Chicago (and Illinois generally) has opened up compared to March-May but only in measured stages when various statistics showed progress. The governor of Illinois and the mayor of Chicago were under much pressure to reopen sooner than they felt comfortable, but both stuck to the numbers.

Restaurants were take-out or delivery only until late May, then outside dining only until late June, and now indoor dining is allowed at 50% capacity, 25% only in Chicago. Masks are mandatory in stores, offices, etc. and I haven't seen anyone (employee or customer) maskless in a store since masks were required. Some places are checking temperatures on arrival and others aren't. The Lakefront trail was closed for months, outdoor facilities like the zoos and botanic gardens were closed until recently, and the Riverwalk opened up fully only today.

Which isn't to say that there hasn't been some resistance and grumbling, but that's been sporadic and mostly downstate, not in metropolitan Chicago where coronavirus was serious and taken seriously by officialdom. And the proof of the pudding that Illinois has taken coronavirus seriously at a governmental and societal level is in the eating: I'd hold up our new-cases and new-deaths graphs against anyone but the New Yorks and New Jerseys of the nation with pride.

To leap from one person's report, that he was able to eat inside a restaurant with nobody checking his temperature, and insinuate that Illinois is in the same "anything goes" mode as Texas or Florida were until recently is to parachute in at the end (well not the actual end, but the present) of a long and careful process. I've eaten inside restaurants recently, and gotten my haircut (with myself and the barber both masked), and played golf but there were quite rightly times I wasn't allowed to.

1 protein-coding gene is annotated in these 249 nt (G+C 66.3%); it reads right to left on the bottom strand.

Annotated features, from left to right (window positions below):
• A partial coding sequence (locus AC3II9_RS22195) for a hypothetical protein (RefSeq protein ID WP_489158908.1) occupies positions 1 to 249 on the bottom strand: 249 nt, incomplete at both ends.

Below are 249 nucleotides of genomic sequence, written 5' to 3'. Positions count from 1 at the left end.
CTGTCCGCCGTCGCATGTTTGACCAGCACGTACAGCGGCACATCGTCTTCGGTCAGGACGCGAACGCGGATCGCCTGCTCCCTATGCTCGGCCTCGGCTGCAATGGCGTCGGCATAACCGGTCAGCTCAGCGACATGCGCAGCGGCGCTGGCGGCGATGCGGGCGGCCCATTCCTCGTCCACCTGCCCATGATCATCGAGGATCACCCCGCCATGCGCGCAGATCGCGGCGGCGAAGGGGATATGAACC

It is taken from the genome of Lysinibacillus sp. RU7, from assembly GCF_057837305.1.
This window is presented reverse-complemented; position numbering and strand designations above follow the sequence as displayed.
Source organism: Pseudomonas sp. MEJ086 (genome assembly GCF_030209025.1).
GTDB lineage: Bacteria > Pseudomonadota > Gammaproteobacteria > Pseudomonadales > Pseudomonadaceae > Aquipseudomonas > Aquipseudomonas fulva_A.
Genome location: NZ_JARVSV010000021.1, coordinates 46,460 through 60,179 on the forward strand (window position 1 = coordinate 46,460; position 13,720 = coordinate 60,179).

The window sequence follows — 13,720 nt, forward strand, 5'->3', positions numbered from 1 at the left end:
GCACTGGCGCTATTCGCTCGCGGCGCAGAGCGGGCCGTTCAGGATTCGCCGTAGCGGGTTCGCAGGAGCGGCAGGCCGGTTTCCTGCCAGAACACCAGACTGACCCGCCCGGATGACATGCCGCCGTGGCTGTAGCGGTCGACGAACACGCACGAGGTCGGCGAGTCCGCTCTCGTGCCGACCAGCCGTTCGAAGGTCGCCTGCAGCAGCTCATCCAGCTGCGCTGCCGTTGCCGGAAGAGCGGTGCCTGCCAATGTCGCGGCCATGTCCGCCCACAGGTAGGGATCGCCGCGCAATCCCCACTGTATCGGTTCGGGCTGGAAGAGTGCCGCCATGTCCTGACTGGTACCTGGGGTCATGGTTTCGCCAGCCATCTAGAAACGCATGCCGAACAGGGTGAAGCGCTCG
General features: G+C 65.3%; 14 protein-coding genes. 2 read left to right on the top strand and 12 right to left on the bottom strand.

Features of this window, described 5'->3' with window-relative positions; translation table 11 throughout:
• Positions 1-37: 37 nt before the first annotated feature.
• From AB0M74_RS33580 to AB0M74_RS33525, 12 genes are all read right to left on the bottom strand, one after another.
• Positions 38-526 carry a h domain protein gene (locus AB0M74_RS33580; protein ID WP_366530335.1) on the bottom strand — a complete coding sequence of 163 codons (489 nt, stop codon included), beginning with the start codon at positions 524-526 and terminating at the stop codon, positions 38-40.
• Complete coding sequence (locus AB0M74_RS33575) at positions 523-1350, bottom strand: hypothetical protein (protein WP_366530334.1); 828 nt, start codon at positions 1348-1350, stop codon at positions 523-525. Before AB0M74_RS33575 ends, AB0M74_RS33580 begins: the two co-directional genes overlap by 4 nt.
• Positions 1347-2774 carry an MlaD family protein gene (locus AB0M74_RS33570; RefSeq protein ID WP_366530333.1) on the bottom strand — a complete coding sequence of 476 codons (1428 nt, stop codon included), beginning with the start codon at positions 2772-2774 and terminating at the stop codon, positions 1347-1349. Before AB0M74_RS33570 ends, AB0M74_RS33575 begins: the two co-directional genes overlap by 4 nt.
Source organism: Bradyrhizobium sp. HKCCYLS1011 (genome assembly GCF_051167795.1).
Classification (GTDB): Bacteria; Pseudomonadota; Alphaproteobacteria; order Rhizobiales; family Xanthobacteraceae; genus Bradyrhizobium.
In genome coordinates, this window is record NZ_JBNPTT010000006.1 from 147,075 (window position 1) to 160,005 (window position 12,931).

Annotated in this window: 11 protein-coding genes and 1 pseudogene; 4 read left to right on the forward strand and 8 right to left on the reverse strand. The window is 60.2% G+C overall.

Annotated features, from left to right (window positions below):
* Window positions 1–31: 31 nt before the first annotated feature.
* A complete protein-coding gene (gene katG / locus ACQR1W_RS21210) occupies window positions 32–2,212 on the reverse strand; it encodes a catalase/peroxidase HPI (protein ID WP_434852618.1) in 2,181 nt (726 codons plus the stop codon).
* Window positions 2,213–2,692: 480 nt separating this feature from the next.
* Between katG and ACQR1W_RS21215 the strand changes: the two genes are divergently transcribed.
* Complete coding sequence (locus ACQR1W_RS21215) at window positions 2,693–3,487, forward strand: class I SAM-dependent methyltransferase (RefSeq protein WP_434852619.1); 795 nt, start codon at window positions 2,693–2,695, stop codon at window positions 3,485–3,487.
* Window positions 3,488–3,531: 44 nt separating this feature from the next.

Devil's Advocate

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To leap from one person's report, that he was able to eat inside a restaurant with nobody checking his temperature, and insinuate that Illinois is in the same "anything goes" mode as Texas or Florida were until recently is to parachute in at the end (well not the actual end, but the present) of a long and careful process. I've eaten inside restaurants recently, and gotten my haircut (with myself and the barber both masked), and played golf but there were quite rightly times I wasn't allowed to.
Has Illinois done a better job than Texas or Florida? Yes, absolutely. There is no debate about that, but viruses don't really know or care about crossing state lines. So does Illinois have the will and resources to prevent careless Texans and Floridians from showing up and flouting the rules on a random Wednesday? Maybe for a while but probably not indefinitely. If and when a vaccine is developed between a quarter and a third of Americans have stated they have no intention of using it. Will the anti-vaxxers be blocked from bringing new strains to Illinois? That's probably unrealistic. In the end all states are at least somewhat dependent on nearly everyone doing the right thing simply because they understand and agree.